There are various ‘thankfulness tips’ I’ve discovered along the way.
During times when I’ve practiced being thankful for ten things in the day, I’ve found it causes me to take note of what is happening around me. I wouldn’t naturally do this. Some people do.
I have friends that take in much of the physical world around them at any given moment. They’re the friends who stop mid-sentence in a cafe conversation as they see someone unusual come in the door. Or the friends who suddenly seem very quiet because, as it turns out, they’re taking in the details of a conversation beside them – not in a nosey way – just because they can’t help hearing it.
I’m the kind who must deliberately lift myself out of my thoughts to notice things. Or ‘awake’ from a conversation when I finally notice my companion is distracted and, only then, will I notice that the cafe has filled with an enthusiastic party of ten complete with balloons and presents for one of their party.
So thankfulness helps me take notice of what’s going on around me. Things happening to me (that I might not have noticed in the depths of my thoughts); things happening to others; things happening continuously around me and in the world.
So, on Day #2…
I’m stopping to take note and be thankful for:
1. The taste of the honey on my bircher muesli – honey from the beehives that my Mum takes care of.
2. The claw of a prawn that was artfully and tantalisingly peeking out of a small, hollowed out cob-loaf containing seafood chowder at the restaurant last night. It made me want to rip that lid off the loaf and eat that prawn! And I did.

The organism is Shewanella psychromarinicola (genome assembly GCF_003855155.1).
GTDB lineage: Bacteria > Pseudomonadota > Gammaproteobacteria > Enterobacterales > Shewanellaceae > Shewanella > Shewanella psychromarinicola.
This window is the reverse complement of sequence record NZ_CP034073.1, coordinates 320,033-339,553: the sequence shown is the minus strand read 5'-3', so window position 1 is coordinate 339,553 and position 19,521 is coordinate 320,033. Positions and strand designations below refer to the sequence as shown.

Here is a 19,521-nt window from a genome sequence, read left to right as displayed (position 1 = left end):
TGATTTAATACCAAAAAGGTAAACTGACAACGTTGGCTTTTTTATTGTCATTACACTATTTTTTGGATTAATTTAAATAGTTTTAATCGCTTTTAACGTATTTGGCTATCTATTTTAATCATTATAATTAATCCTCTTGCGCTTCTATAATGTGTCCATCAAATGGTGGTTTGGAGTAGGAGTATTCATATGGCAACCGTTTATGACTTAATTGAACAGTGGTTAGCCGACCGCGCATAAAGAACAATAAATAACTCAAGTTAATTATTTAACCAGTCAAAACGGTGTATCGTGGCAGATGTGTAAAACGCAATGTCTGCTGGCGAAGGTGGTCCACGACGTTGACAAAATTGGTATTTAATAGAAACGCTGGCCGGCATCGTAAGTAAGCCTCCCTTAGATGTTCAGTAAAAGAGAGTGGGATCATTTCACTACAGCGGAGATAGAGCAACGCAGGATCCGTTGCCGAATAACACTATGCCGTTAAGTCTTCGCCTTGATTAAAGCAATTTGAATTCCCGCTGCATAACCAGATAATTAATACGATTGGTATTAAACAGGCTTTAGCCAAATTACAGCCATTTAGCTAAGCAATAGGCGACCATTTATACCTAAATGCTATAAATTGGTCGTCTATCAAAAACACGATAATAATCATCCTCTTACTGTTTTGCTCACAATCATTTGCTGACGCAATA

3. The name of the restaurant we ate in: ‘O Crab’. The play on words afforded a whole day (earlier with my brother, niece and nephew) and a whole evening (with my friend) of linguistic humour. We didn’t have time that night, before the theatre show, to order a crab and wait for it to be cooked (hence the order of chowder), but we did stop to take note of the little wooden hammers ready for customers to take hold of and let loose upon the crab before them.
4. The unique pleasure of watching a play on the stage: the way the audience’s knowing chuckles, gasps, sighs and laughter join with the actors’ efforts on stage. That lovely “we’re watching your lives played out, but you’re acting like we’re not” thing that happens in live theatre.
5. Jo, the friend who took the trouble to book the tickets, pay for them, and get them to me. I took a moment to notice the price on the two tickets she’d sent me and gave thanks for friends and their thoughtful, playful generosity.
6. A free car park appearing just at the moment we were going to give up and pay for parking.
7. Lunch out with the brother, the nephew and the niece. A lunch in a place that has a great deal of chocolate on offer. As always, I took many moments to take notice of how much my niece and nephew have grown over the years that I’m away from them. I love them to bits.
8. Public Transport.
9. Public Libraries.
10. Public Displays of Affection (some of them, anyway)